Facial Nerve Palsy
(Bell Palsy; Bell's Palsy)
Historically, Bell palsy was thought to be idiopathic facial nerve (peripheral 7th cranial nerve) palsy. However, facial nerve palsy is now considered a clinical syndrome with its own differential diagnosis, and the term "Bell palsy" is not always considered synonymous with idiopathic facial nerve palsy. About half the cases of facial nerve palsy are idiopathic.
The mechanism for what was previously thought to be idiopathic facial nerve palsy is presumably swelling of the facial nerve due to an immune or viral disorder. Current evidence suggests that common viral causes are
Other viral causes include coxsackievirus, cytomegalovirus, adenovirus, and the Epstein-Barr, mumps, rubella, and influenza B viruses. The swollen nerve is maximally compressed as it passes through the labyrinthine portion of the facial canal, resulting in ischemia and paresis.
The facial muscles are innervated peripherally (infranuclear innervation) by the ipsilateral 7th cranial nerve and centrally (supranuclear innervation) by the contralateral cerebral cortex. Central innervation tends to be bilateral for the upper face (eg, forehead muscles) and unilateral for the lower face. As a result, both central and peripheral lesions tend to paralyze the lower face. However, peripheral lesions (facial nerve palsy) tend to affect the upper face more than central lesions (eg, stroke) do.
Pain behind the ear often precedes facial paresis in idiopathic facial nerve palsy. Paresis, often with complete paralysis, develops within hours and is usually maximal within 48 to 72 hours.
Patients may report a numb or heavy feeling in the face. The affected side becomes flat and expressionless; the ability to wrinkle the forehead, blink, and grimace is limited or absent. In severe cases, the palpebral fissure widens and the eye does not close, often irritating the conjunctiva and drying the cornea.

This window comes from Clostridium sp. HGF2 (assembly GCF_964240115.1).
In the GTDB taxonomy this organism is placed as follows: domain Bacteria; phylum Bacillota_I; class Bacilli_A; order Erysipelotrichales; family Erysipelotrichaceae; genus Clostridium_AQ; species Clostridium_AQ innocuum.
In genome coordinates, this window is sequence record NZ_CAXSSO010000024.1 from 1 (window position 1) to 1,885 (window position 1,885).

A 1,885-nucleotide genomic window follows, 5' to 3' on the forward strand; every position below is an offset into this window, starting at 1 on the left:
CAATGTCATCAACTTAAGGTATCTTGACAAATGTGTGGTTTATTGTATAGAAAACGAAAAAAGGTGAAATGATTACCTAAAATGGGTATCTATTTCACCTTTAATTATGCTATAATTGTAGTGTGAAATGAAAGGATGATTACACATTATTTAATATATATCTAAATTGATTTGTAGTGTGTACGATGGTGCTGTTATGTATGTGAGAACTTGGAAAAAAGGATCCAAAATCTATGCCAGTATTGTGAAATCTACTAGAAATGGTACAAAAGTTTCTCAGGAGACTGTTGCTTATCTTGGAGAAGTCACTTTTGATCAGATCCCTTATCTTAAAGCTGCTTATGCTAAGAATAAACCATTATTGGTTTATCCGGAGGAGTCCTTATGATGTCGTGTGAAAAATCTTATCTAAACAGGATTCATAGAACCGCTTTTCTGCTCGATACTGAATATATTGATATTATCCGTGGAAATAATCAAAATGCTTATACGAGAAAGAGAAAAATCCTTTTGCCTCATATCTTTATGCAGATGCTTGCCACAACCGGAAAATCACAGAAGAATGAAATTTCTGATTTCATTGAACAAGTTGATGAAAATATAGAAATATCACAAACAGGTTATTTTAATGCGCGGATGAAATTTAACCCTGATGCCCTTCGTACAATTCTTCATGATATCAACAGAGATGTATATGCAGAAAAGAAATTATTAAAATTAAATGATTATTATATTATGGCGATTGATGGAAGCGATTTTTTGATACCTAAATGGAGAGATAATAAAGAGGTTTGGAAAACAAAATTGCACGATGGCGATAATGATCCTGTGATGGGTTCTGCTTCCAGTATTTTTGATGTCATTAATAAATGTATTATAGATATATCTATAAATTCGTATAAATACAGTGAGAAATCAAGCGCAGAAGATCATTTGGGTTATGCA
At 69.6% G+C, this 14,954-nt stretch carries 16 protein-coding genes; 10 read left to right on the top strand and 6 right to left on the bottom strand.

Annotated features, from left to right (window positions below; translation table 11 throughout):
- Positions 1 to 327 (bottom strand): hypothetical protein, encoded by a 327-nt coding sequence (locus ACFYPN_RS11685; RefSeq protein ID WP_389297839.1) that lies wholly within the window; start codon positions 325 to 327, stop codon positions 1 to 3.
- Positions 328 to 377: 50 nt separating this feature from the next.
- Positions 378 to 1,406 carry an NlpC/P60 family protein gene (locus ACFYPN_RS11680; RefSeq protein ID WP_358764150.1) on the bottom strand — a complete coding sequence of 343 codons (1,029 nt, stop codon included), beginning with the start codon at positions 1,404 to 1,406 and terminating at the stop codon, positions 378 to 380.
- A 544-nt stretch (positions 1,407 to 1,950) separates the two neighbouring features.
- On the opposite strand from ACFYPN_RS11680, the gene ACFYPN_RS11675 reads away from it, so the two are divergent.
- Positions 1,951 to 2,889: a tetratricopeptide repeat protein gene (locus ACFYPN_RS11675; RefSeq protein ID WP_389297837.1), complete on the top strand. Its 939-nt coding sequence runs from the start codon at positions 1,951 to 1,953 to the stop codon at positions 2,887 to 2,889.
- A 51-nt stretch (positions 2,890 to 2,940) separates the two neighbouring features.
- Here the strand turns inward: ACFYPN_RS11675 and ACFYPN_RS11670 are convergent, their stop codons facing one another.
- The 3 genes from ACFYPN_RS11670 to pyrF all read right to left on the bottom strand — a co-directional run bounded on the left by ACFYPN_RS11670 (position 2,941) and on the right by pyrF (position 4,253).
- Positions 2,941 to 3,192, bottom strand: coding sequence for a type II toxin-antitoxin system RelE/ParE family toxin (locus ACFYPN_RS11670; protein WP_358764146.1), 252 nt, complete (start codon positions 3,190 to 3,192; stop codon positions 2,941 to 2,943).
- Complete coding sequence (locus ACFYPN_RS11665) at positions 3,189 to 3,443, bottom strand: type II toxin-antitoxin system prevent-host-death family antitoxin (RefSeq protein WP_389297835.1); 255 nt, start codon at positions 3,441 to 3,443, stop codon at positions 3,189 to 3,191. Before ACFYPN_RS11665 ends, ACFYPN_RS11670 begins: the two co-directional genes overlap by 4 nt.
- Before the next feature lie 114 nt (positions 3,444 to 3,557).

Sensory examination is normal, but the external auditory canal and a small patch behind the ear (over the mastoid) may be painful to the touch. If the nerve lesion is proximal to the geniculate ganglion, salivation, taste, and lacrimation may be impaired, and hyperacusis may be present.
Facial nerve palsy is diagnosed based on clinical evaluation. There are no specific diagnostic tests.
Facial nerve palsy can be distinguished from a central facial nerve lesion (eg, due to hemispheric stroke or tumor), which causes weakness primarily of the lower face, sparing the forehead muscle and allowing patients to wrinkle their forehead; also, patients with central lesions can usually furrow their brow and close their eyes tightly.
Usually, clinicians can also distinguish idiopathic facial nerve palsy from other disorders that cause peripheral facial nerve palsies based on their characteristic symptoms and signs; these disorders include the following:
Herpes zoster oticus (geniculate herpes, Ramsay Hunt syndrome)
Petrous bone fractures
Carcinomatous or leukemic nerve invasion
Cerebellopontine angle or glomus jugulare tumors